5] Imagines that any nation anywhere has a moral obligation to pursue policies (and risk the lives of its soldiers) in direct conflict with the interests of its people, and uses this absurd standard to criticize the US.


As homework, you should answer the following:

1] In WW2, the US "supported the dictatorial government" of the USSR. Stalin had through his various pogroms killed millions of his own people, including multiple purges of his own communist hierarchy. We did so out of an agenda that clearly "stemmed from self-interest". Is this just another example of terrible US imperialism?

2] Rwanda was a sovereign nation we intervened in. Yet the criticism is that we did this more slowly than we should have. How does lack of action constitute US Imperialism?

3] Are there other sovereign governments in the world whose internal politics and societal mores are such that a lack of US intervention constitutes US Imperialism? Are we imperialistically responsible for "honor killings" of women in Islamic countries? Conversely, would putting pressure on governments to outlaw such practices be just another example of US Imperialism (cultural or not)?

4] The word "terrorist", refers to what the Geneva Conventions call "unprotected belligerents" - essentially people who engage in acts of war disguised as civilians (and/or who deliberately target civilians - according to the conventions, killing civilians as a side effect of attacking a legitimate military target is not targeting them, again see WW2 as an example). The word "rogue" refers to non-acceptance by an established international power structure. So even given Chomsky's emotional "America is a bad bad poopy-head" argument, please explain why you believe the U.S. is deliberately targets non-combatants as a policy, and which world powers are really in control that we're roguishly defying.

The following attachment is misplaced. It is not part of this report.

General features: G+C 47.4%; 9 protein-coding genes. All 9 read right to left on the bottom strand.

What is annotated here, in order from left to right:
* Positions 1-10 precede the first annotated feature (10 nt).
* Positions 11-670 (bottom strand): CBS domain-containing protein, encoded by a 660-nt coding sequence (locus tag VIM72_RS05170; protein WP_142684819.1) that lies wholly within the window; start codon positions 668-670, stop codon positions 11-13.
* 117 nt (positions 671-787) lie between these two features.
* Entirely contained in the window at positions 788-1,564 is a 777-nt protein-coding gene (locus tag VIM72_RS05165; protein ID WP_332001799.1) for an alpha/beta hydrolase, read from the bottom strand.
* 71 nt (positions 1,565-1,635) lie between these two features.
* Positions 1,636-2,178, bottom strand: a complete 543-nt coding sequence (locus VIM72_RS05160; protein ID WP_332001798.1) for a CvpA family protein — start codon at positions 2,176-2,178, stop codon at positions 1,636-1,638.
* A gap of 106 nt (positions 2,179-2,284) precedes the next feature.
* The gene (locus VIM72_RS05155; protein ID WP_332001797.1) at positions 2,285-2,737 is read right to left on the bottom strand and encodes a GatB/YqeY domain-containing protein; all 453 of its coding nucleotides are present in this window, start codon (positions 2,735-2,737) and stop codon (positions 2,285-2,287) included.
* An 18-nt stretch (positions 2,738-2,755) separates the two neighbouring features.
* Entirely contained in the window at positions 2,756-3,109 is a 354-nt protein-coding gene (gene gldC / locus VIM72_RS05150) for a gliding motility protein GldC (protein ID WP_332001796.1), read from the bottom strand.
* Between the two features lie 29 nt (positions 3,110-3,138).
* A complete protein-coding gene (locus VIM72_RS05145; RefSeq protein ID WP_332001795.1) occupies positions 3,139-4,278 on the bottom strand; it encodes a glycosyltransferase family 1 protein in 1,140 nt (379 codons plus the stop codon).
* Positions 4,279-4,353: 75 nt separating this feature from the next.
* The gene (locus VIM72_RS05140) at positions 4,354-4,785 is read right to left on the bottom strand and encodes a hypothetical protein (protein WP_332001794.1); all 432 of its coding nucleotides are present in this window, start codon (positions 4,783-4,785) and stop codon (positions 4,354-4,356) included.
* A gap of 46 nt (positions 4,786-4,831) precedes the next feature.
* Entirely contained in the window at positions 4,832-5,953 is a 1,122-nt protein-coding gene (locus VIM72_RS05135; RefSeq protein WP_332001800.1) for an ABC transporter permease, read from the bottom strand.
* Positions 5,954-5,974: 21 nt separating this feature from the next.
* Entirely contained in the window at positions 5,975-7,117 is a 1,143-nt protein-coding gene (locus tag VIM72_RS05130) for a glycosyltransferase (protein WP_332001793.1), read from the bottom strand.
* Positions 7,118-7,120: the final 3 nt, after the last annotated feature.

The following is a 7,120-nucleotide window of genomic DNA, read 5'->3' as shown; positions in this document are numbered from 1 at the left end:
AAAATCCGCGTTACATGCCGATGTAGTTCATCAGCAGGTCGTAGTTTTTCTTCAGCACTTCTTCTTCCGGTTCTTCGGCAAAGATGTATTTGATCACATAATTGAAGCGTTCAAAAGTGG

5] Do you believe the killing of Osama bin Laden was an example of US Imperialism or "terrorism"? Do you believe President Obama should be (in a perfectly moral world) prosecuted for giving the order to capture and/or kill him?

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Response to ConservativeDemocrat (Reply #44)

Wed Apr 11, 2012, 02:59 PM

48. That will take some time thinking about.

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Response to redgreenandblue (Reply #48)

Wed Apr 11, 2012, 04:50 PM

55. I am more than willing to acknowledge that the U.S. has failed to live up to its standards...

...and international ones as well, at times. As a forthrightly partisan Democrat however, I assert that most (not all, but most) of these moral failures happened when Republicans were in charge. Further, the best way to prevent such things from happening in the future is not to engage in rote alienation and attacks on the U.S., but constructive engagement with leaders and the American people about better ways of doing things. Along with acknowledgement that sometimes there simply is no pure, moral, choice - so no matter what is done, someone will have reason to criticize.

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Response to ConservativeDemocrat (Reply #44)

Wed Apr 11, 2012, 03:32 PM

53. The USSR played both Germany and the US. See: Molotov–Ribbentrop Pact

http://en.wikipedia.org/wiki/Molotov–Ribbentrop_Pact

It was far more beneficial to the USSR to play with Germany than the US.

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Response to ConservativeDemocrat (Reply #44)

Tue Apr 17, 2012, 03:54 AM

65. To get back to your questions:

1) The second World War hardly compares to anything that happened later. There was to my knowledge never any support for Stalin that went beyond a temporary strategic alliance to stop Hitler. Much different than the support that was given to "strong men" in the Middle East, Africa and South America.